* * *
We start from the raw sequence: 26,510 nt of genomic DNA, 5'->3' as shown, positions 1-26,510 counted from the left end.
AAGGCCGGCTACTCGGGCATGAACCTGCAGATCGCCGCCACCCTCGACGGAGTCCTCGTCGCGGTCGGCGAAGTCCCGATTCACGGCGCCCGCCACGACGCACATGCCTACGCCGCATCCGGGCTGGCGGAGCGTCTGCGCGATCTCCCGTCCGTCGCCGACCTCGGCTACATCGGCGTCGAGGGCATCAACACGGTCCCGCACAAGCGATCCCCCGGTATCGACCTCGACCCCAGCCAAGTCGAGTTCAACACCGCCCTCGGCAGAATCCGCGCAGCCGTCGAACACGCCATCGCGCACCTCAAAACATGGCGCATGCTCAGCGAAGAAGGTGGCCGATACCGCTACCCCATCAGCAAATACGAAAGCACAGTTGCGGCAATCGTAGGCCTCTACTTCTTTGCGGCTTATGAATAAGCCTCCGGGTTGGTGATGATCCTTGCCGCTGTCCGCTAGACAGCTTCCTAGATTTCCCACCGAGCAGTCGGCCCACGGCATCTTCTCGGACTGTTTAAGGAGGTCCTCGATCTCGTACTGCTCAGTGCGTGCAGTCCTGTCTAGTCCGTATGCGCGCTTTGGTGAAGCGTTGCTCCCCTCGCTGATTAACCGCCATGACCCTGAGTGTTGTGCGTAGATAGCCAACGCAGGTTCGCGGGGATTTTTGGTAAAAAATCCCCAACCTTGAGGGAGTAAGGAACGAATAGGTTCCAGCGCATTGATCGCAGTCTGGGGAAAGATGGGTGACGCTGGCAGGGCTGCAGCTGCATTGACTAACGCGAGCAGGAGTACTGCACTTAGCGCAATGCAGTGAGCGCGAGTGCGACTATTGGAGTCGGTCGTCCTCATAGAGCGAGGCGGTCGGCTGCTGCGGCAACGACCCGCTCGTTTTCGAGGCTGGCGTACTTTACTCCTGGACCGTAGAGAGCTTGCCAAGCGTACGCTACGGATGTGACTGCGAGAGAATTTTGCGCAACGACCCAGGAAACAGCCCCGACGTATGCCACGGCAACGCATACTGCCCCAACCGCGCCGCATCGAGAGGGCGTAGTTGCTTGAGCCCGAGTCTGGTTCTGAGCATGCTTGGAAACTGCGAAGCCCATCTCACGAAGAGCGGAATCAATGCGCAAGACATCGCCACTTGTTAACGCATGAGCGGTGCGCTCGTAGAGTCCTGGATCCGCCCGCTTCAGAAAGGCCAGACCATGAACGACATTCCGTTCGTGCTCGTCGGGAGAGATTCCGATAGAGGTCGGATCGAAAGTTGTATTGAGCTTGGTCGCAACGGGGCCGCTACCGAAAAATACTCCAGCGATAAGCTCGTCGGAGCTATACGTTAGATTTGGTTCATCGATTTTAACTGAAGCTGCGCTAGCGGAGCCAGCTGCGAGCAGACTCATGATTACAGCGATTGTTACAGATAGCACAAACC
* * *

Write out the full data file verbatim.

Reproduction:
We start from the raw sequence: 26,510 nt of genomic DNA, 5'->3' as shown, positions 1-26,510 counted from the left end.
AAGGCCGGCTACTCGGGCATGAACCTGCAGATCGCCGCCACCCTCGACGGAGTCCTCGTCGCGGTCGGCGAAGTCCCGATTCACGGCGCCCGCCACGACGCACATGCCTACGCCGCATCCGGGCTGGCGGAGCGTCTGCGCGATCTCCCGTCCGTCGCCGACCTCGGCTACATCGGCGTCGAGGGCATCAACACGGTCCCGCACAAGCGATCCCCCGGTATCGACCTCGACCCCAGCCAAGTCGAGTTCAACACCGCCCTCGGCAGAATCCGCGCAGCCGTCGAACACGCCATCGCGCACCTCAAAACATGGCGCATGCTCAGCGAAGAAGGTGGCCGATACCGCTACCCCATCAGCAAATACGAAAGCACAGTTGCGGCAATCGTAGGCCTCTACTTCTTTGCGGCTTATGAATAAGCCTCCGGGTTGGTGATGATCCTTGCCGCTGTCCGCTAGACAGCTTCCTAGATTTCCCACCGAGCAGTCGGCCCACGGCATCTTCTCGGACTGTTTAAGGAGGTCCTCGATCTCGTACTGCTCAGTGCGTGCAGTCCTGTCTAGTCCGTATGCGCGCTTTGGTGAAGCGTTGCTCCCCTCGCTGATTAACCGCCATGACCCTGAGTGTTGTGCGTAGATAGCCAACGCAGGTTCGCGGGGATTTTTGGTAAAAAATCCCCAACCTTGAGGGAGTAAGGAACGAATAGGTTCCAGCGCATTGATCGCAGTCTGGGGAAAGATGGGTGACGCTGGCAGGGCTGCAGCTGCATTGACTAACGCGAGCAGGAGTACTGCACTTAGCGCAATGCAGTGAGCGCGAGTGCGACTATTGGAGTCGGTCGTCCTCATAGAGCGAGGCGGTCGGCTGCTGCGGCAACGACCCGCTCGTTTTCGAGGCTGGCGTACTTTACTCCTGGACCGTAGAGAGCTTGCCAAGCGTACGCTACGGATGTGACTGCGAGAGAATTTTGCGCAACGACCCAGGAAACAGCCCCGACGTATGCCACGGCAACGCATACTGCCCCAACCGCGCCGCATCGAGAGGGCGTAGTTGCTTGAGCCCGAGTCTGGTTCTGAGCATGCTTGGAAACTGCGAAGCCCATCTCACGAAGAGCGGAATCAATGCGCAAGACATCGCCACTTGTTAACGCATGAGCGGTGCGCTCGTAGAGTCCTGGATCCGCCCGCTTCAGAAAGGCCAGACCATGAACGACATTCCGTTCGTGCTCGTCGGGAGAGATTCCGATAGAGGTCGGATCGAAAGTTGTATTGAGCTTGGTCGCAACGGGGCCGCTACCGAAAAATACTCCAGCGATAAGCTCGTCGGAGCTATACGTTAGATTTGGTTCATCGATTTTAACTGAAGCTGCGCTAGCGGAGCCAGCTGCGAGCAGACTCATGATTACAGCGATTGTTACAGATAGCACAAACC